One Downside to Bicycle Commuting: Biker’s Lung
If you bike to work, you’ve probably got pretty nice thighs. Your lungs, though, may not be in such great shape.
New research has found that bicycle commuters inhale more than twice the amount of black carbon particles as pedestrians making a comparable trip. That healthy bike ride to and from work might be getting you out of a car, but it’s not getting you out of the way of the automobile emissions.
The study, led by Professor Jonathan Grigg from Barts and the London School of Medicine, looked at bicycle and pedestrian commuters in London to determine whether different modes of travel exposed commuters to higher levels of black carbon. By comparing levels of carbon in the lungs of five healthy bicycle commuters to the levels of five healthy pedestrian commuters, the researchers found a large disparity. The bicycle commuters had 2.3 times more black carbon in their lungs. They claim that the probability of this happening by chance is less than one percent.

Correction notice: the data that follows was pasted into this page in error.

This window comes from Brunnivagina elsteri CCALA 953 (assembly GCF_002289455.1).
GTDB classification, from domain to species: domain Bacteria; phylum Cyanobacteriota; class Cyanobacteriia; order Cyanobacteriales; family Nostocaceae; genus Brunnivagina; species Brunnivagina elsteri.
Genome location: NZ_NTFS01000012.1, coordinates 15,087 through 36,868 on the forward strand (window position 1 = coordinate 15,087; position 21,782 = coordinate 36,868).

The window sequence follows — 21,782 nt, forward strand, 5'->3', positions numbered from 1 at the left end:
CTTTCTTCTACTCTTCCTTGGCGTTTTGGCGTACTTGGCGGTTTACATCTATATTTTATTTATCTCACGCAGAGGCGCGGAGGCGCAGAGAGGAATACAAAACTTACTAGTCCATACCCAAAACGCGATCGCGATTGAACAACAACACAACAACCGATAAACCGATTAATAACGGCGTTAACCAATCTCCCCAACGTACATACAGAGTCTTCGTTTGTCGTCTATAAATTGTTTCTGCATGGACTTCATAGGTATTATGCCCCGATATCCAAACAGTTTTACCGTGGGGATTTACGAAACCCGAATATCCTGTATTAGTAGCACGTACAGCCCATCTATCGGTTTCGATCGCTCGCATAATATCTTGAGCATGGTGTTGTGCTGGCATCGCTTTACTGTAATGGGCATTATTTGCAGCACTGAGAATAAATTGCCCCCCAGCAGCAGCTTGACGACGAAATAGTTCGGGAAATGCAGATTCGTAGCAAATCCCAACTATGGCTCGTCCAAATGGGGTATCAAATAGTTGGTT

Read more at The Atlantic Cities
When I started bike commuting full-time in June and July, I realized that seasonal allergies started getting worse, and soon figured out that sucking in car (and occasional bus) exhaust was probably not helping, especially when combined with the humidity of a DC summer.
The conditions improve as the air cools, but I have also made some route modifications to try to lower my exhaust intake levels. While making some of these behavioral changes, I’ve also considered (though not yet acted on) the idea of learning from millions of masked Vietnamese motorbike operators, and filtering out some of the exhaust before it hits my nose and mouth.
(photo via ottworld)